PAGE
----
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Analysts peering at satellite images of North Korea after its latest nuclear test spotted many landslides and wide disturbances at the country’s test site. Tunnels for the nuclear blasts are deep inside Mount Mantap, a mile-high peak.

“These disturbances are more numerous and widespread than what we have seen from any of the five tests North Korea previously conducted,” three experts wrote in an analysis for 38 North, a website run by the U.S.-Korea Institute of the Johns Hopkins University School of Advanced International Studies.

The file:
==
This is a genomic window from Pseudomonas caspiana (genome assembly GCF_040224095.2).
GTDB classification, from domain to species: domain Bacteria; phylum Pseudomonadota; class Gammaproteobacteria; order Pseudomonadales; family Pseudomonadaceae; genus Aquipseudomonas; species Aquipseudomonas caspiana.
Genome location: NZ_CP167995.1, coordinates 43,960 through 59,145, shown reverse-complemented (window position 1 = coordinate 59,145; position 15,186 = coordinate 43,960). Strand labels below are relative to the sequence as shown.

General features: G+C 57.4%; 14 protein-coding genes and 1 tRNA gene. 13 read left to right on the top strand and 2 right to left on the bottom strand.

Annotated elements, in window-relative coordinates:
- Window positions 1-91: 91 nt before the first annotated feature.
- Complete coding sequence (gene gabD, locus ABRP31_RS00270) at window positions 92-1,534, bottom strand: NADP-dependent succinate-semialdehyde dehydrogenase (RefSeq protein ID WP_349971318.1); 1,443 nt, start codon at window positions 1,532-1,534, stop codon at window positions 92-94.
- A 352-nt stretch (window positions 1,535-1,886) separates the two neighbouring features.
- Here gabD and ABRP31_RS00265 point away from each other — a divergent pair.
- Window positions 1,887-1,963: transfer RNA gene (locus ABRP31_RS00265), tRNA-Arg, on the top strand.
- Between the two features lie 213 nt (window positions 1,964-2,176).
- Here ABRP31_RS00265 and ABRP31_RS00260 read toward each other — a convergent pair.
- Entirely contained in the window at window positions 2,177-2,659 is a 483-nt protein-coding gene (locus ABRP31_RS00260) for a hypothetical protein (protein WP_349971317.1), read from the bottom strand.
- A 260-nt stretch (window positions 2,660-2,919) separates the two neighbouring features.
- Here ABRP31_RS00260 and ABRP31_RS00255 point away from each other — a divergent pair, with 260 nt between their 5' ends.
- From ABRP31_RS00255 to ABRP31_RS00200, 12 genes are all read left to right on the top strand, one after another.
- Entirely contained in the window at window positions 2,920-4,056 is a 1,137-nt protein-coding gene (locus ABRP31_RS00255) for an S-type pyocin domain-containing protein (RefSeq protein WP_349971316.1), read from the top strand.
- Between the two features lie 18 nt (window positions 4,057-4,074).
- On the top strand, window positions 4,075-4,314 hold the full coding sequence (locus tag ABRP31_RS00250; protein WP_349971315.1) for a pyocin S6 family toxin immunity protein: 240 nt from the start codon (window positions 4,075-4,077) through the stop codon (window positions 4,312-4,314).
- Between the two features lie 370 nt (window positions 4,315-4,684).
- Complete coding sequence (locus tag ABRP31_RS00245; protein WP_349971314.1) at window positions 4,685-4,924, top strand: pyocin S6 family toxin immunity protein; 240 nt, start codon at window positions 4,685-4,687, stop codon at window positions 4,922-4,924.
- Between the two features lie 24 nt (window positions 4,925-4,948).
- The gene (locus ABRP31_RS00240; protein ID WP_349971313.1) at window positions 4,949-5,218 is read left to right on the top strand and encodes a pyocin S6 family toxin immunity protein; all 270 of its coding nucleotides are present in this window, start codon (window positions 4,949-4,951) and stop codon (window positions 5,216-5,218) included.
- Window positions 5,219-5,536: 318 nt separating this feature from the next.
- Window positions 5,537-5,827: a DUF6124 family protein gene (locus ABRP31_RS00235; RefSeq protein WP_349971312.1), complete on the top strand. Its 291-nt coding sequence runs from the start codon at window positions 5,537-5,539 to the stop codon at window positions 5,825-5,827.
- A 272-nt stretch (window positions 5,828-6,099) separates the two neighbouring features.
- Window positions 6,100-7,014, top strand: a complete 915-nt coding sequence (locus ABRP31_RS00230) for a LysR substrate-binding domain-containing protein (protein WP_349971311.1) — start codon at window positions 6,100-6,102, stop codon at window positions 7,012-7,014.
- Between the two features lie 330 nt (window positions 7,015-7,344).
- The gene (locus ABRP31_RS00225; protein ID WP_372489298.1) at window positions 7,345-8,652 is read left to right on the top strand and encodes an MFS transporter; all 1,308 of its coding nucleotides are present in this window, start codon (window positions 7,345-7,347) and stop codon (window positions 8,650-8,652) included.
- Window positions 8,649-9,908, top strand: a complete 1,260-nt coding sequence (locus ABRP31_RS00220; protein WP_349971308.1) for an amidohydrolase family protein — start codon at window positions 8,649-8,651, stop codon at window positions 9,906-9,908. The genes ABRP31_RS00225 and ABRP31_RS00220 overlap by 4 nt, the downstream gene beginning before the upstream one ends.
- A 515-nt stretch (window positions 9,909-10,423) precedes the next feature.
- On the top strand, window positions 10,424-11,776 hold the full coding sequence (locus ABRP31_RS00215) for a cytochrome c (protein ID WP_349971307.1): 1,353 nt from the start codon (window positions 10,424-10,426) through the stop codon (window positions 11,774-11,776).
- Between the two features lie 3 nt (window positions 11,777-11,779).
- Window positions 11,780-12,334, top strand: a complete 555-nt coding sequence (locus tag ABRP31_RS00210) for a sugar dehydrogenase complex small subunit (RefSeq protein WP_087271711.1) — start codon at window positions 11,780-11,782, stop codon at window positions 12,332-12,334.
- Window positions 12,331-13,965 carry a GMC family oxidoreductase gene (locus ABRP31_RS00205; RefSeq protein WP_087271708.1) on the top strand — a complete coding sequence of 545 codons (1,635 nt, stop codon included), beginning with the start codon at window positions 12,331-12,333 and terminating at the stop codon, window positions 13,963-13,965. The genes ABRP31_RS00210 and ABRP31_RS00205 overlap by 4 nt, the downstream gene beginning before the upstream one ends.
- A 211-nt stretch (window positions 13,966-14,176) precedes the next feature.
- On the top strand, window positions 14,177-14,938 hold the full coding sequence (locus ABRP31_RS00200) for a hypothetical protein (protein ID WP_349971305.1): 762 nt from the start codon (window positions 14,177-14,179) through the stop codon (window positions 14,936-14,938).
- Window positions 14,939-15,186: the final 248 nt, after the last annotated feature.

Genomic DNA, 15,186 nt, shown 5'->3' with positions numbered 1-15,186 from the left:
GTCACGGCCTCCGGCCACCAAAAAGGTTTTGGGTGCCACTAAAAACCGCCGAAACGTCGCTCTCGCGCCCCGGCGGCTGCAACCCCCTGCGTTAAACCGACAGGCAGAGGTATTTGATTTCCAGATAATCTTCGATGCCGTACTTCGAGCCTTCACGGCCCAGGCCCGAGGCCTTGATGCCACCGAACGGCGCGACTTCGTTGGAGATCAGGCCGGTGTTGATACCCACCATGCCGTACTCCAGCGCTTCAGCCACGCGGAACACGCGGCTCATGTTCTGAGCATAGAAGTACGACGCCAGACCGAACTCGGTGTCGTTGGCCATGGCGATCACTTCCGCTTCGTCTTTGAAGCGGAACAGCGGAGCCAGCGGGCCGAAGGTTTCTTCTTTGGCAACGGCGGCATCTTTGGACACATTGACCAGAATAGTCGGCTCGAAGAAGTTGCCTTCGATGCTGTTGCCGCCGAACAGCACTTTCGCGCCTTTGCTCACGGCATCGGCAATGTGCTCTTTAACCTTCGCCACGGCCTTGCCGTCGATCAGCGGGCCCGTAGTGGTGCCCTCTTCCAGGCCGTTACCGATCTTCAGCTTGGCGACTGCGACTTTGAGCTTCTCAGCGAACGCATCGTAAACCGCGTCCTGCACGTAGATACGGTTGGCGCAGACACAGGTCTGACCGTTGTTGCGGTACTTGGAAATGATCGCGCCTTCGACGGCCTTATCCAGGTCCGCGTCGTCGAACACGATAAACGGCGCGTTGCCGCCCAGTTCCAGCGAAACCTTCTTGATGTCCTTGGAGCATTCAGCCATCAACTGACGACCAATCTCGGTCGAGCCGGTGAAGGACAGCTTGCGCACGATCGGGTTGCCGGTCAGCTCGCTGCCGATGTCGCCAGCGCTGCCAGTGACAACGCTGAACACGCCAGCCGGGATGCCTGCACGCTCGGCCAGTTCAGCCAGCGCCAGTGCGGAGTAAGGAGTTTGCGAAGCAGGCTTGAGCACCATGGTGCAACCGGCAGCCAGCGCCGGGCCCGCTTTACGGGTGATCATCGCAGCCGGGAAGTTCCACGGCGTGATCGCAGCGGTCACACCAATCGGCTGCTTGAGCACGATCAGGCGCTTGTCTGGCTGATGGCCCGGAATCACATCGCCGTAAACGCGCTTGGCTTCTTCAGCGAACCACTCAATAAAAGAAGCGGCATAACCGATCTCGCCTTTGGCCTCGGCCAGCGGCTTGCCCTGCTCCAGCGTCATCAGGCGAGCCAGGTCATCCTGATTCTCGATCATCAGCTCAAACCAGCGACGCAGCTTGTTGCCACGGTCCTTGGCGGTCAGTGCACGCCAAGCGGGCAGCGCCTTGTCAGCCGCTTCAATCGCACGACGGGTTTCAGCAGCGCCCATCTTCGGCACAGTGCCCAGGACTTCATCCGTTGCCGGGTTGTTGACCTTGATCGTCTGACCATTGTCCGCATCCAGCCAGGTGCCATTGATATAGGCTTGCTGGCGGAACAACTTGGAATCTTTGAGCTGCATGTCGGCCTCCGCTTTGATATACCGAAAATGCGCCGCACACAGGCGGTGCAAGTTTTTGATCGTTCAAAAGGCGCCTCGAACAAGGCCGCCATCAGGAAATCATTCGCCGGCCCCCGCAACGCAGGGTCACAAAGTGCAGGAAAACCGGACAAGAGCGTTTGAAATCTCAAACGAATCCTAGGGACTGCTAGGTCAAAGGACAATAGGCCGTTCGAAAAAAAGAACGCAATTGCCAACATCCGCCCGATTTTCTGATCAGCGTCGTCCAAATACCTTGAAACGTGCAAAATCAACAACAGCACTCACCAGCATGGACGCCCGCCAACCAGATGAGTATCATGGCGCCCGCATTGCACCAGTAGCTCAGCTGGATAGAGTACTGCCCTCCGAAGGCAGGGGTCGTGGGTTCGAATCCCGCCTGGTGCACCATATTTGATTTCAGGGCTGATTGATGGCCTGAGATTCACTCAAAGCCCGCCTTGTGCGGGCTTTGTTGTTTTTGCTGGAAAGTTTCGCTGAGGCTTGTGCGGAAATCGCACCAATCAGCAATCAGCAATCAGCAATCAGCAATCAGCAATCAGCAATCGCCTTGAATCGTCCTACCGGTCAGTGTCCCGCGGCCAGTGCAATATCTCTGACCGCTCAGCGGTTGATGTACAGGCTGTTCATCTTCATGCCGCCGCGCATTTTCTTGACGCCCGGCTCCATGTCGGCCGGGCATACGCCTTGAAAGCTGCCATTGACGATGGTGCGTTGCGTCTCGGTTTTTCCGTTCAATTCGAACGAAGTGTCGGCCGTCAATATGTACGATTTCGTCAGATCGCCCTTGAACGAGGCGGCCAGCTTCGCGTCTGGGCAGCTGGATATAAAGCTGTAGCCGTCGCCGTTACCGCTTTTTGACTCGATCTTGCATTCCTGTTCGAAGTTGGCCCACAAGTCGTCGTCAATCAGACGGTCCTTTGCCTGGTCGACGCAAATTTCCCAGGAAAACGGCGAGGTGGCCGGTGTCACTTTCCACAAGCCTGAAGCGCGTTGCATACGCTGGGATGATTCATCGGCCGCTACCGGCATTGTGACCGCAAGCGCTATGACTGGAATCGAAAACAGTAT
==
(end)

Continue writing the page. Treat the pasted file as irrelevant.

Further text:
Early readings from global networks that monitor shock waves suggest that the nuclear blast had a destructive power equal to 120,000 tons of high explosives. If correct, that’s roughly six times more powerful than North Korea’s test of September 2016, and eight times larger than the bomb dropped on Hiroshima in 1945.

The new satellite images of the Punggye-ri nuclear test site were taken the day after the nuclear detonation. Planet, a company in San Francisco that owns swarms of tiny satellites, reconnoitered the secretive nuclear test site.

Satellite images show Mount Mantap on Sept. 1, 2017, and Sept. 4, 2017, before and after North Korea’s latest nuclear test deep under the mountain. (Credit: Planet)

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